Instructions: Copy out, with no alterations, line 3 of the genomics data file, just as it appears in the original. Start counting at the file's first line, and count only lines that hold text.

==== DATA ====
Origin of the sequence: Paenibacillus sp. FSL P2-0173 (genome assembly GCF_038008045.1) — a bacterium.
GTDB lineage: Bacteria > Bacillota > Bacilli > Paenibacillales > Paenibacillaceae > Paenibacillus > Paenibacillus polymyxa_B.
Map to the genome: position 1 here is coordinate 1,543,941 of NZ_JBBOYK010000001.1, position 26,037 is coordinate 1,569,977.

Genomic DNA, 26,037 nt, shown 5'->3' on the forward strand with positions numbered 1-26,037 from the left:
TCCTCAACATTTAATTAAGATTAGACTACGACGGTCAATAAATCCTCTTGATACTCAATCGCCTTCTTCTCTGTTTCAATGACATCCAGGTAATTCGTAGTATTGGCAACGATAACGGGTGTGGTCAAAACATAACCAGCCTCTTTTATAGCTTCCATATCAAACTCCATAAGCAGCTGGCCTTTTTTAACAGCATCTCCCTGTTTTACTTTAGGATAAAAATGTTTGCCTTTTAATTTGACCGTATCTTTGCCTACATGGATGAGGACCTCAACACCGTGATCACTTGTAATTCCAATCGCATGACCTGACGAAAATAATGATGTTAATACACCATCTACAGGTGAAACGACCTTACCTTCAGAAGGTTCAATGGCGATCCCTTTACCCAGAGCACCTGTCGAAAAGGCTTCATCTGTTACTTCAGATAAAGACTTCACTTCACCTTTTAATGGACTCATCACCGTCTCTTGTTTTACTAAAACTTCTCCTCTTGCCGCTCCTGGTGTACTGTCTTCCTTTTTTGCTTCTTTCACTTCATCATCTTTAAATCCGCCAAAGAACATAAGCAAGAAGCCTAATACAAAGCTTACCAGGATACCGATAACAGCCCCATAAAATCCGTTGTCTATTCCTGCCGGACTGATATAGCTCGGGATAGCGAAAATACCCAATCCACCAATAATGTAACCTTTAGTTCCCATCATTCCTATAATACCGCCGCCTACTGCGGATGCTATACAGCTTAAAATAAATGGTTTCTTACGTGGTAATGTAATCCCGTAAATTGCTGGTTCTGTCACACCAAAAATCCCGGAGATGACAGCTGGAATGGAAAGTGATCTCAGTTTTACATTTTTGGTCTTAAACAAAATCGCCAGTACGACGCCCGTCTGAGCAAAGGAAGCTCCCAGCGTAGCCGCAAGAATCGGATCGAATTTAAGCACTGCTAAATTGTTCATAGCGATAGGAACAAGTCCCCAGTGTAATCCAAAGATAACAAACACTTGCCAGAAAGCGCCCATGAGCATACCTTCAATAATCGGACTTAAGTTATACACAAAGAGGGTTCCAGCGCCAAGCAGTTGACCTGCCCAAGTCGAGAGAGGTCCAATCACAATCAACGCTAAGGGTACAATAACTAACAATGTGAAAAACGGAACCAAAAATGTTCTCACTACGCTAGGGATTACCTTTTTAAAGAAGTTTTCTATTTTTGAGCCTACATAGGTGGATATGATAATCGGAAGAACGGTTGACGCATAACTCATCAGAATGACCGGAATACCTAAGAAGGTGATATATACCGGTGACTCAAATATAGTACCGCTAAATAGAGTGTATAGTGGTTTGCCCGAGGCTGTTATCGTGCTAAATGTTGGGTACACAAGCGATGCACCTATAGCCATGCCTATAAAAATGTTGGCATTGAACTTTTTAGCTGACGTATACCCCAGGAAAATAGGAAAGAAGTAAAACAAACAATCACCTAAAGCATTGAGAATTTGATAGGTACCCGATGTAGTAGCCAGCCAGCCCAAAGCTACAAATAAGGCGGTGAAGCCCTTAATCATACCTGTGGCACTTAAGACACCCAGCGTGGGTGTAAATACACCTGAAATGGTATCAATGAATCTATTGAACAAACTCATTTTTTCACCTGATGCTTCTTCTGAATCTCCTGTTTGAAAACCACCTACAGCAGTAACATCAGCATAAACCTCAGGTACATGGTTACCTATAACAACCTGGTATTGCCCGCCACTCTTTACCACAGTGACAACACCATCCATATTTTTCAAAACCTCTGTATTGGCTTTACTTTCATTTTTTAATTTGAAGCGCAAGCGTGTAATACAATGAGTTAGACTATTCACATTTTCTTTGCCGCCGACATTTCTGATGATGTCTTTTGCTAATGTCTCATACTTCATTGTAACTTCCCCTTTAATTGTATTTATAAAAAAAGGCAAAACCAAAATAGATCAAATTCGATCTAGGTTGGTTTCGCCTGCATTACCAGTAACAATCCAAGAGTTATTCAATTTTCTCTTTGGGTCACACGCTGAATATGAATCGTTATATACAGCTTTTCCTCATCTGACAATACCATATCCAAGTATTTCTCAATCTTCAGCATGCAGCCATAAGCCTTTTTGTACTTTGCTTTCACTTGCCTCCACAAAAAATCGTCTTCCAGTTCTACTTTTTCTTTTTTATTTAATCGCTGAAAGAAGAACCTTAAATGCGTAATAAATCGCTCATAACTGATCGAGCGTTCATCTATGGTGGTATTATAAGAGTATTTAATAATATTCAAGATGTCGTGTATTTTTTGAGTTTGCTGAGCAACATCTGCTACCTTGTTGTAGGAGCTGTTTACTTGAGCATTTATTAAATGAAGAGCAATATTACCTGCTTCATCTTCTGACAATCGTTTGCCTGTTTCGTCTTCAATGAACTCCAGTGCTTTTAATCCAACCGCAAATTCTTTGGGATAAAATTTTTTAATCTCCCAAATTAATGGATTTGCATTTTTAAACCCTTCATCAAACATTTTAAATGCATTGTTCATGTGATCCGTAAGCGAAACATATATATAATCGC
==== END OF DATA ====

Map to the genome: position 1 here is coordinate 1,543,941 of NZ_JBBOYK010000001.1, position 26,037 is coordinate 1,569,977.